One advantage of the Livermore array is that it provides researchers with the capability of detecting pathogens over the entire range of known viruses and bacteria. Current multiplex polymerase chain reaction (PCR) techniques can at most offer detection from among 50 organisms in one test.
In April, in a Journal of Virology article, Livermore researchers working with a scientist from the San Francisco-based Blood Systems Research Institute said they used the LLMDA technology to confirm the presence of an apparently benign pig virus in a vaccine.
The pig virus, porcine circovirus-1 (PCV-1), was unexpectedly found in GlaxSmithKline's Rotarix vaccine, which is used to prevent diarrhea in babies.
"One result of this research is that it demonstrates how modern technologies could change and drastically improve product safety," Slezak said.
While product safety rules require demonstrating that a list of known contaminants is not present, Slezak said the use of modern advances in DNA sequencing and arrays would allow manufacturers to identify the potential presence of contaminating biological material present in quantities large enough to be of potential concern.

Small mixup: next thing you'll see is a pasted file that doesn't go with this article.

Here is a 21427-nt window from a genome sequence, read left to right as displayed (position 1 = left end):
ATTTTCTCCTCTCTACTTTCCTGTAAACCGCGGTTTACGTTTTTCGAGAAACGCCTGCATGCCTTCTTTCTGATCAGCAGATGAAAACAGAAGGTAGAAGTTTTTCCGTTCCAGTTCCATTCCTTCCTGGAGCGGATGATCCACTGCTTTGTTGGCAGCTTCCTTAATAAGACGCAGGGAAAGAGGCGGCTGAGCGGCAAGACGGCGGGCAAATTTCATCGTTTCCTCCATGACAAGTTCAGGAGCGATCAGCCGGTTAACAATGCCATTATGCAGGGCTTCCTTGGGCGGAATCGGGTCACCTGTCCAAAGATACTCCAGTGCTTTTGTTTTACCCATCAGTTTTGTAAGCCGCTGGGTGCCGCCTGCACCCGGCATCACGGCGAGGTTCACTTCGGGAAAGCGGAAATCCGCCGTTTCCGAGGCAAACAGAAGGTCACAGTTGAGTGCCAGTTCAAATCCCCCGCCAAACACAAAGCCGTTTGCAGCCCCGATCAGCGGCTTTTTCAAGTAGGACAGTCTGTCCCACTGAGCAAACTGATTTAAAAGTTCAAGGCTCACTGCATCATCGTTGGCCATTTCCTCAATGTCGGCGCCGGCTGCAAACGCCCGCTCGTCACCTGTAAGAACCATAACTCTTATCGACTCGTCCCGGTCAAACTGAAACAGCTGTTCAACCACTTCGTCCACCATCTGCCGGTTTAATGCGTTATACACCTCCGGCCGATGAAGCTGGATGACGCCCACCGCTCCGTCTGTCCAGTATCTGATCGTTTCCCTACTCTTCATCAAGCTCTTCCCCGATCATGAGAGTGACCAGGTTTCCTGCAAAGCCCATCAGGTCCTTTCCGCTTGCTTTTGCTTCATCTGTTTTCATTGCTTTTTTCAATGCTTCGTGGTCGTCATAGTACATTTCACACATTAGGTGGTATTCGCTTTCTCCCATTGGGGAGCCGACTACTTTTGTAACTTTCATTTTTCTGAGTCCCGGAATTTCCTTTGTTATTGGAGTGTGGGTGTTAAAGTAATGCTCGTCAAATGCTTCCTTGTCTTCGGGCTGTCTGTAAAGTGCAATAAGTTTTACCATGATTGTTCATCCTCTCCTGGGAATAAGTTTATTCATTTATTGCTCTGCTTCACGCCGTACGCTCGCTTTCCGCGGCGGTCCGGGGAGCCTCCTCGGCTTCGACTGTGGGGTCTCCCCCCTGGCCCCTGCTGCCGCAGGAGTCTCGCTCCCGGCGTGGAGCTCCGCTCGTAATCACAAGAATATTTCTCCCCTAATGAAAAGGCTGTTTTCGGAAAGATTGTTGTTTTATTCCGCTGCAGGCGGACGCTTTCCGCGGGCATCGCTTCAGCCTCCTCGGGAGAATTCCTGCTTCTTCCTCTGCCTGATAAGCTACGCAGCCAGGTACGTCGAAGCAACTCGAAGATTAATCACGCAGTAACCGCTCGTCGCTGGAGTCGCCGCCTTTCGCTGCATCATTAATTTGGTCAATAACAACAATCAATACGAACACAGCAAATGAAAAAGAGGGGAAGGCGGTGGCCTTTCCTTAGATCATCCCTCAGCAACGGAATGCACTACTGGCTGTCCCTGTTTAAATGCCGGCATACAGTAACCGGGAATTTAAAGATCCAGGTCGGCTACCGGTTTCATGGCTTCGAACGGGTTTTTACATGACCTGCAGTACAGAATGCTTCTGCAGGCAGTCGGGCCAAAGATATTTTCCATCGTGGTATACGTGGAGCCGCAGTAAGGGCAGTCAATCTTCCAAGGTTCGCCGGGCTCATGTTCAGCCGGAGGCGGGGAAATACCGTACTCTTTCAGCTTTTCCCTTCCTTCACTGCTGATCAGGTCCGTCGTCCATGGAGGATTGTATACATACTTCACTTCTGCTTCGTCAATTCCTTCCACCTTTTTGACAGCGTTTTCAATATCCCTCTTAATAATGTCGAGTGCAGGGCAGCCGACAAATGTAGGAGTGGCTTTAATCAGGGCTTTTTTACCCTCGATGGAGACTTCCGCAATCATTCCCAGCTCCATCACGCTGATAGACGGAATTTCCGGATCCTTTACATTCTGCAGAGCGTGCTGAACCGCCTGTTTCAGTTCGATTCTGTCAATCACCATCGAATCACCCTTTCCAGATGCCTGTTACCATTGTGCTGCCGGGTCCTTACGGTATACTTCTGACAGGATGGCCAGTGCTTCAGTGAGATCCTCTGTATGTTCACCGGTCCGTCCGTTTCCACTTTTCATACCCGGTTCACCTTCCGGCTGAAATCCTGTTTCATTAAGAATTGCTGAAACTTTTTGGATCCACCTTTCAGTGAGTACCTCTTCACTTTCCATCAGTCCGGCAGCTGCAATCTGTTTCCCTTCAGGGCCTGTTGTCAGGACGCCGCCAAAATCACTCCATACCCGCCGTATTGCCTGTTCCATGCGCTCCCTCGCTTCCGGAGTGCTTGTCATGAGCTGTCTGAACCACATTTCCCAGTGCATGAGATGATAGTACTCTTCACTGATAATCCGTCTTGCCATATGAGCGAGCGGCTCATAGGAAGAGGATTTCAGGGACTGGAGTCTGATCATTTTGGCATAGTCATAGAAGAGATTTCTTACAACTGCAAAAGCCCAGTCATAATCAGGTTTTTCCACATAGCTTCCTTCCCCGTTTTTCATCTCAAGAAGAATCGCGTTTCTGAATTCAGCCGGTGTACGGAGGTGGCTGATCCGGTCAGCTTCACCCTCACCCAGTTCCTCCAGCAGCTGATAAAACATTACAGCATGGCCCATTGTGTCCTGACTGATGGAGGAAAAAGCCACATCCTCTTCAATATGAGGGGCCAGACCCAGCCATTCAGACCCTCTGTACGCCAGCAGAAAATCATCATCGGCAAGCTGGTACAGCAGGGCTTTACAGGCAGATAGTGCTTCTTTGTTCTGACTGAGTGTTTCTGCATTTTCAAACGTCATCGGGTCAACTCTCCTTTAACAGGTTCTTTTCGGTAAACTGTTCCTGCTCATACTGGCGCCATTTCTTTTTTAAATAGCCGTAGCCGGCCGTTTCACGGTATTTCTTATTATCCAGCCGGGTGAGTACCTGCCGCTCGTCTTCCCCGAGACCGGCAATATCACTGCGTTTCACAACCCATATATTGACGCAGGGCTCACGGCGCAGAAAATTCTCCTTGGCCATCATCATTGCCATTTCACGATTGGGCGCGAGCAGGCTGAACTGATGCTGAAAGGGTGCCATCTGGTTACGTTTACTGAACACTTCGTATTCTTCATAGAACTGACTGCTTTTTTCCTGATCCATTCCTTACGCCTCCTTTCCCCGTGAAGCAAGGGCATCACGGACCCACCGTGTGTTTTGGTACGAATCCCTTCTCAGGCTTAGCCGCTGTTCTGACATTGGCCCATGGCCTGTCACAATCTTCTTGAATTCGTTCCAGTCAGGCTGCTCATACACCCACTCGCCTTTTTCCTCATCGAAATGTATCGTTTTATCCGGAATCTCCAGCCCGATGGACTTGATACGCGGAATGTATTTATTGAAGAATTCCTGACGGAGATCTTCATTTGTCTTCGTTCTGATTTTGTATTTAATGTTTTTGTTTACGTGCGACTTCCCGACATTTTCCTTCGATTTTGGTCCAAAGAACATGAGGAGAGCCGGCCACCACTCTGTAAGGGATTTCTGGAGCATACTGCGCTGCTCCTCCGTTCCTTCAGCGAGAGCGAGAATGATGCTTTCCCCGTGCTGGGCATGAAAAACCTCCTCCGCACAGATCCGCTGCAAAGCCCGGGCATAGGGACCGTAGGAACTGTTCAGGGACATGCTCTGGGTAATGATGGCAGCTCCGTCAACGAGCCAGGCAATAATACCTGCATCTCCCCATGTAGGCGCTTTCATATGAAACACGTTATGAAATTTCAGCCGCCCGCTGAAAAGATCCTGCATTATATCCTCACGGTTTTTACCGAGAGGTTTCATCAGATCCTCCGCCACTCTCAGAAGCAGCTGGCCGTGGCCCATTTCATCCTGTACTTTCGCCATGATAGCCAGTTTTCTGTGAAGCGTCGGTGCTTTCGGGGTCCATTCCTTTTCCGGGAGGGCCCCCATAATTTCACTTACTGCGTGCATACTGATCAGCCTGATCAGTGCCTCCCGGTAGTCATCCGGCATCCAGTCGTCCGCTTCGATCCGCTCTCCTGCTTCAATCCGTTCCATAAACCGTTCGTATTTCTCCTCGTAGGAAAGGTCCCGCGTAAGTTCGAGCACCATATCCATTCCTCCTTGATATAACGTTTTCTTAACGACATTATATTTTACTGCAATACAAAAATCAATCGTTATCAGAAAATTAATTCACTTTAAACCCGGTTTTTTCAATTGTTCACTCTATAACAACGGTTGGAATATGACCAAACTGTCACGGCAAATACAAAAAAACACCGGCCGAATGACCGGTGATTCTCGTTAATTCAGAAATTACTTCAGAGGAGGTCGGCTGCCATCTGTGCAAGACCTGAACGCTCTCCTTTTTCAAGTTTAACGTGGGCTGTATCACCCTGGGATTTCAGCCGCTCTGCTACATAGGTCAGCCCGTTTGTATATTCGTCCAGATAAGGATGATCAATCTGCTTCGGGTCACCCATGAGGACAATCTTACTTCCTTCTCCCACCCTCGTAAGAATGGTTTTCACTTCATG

"For each bacteria or virus that has been sequenced anywhere in the world, we have several dozen squares on the checkerboard that will identify sequences from that organism," Slezak explained.
Currently, Slezak's team is testing a next-generation LLMDA that boasts 2.1 million probes. This version contains probes representing about 178,000 viral sequences from some 5,700 viruses, and about 785,000 bacterial sequences from thousands of bacteria.
The latest LLMDA version also encompasses fungi and protozoa - with probes representing about 237,000 fungal sequences
|Contact: Steve Wampler|
DOE/Lawrence Livermore National Laboratory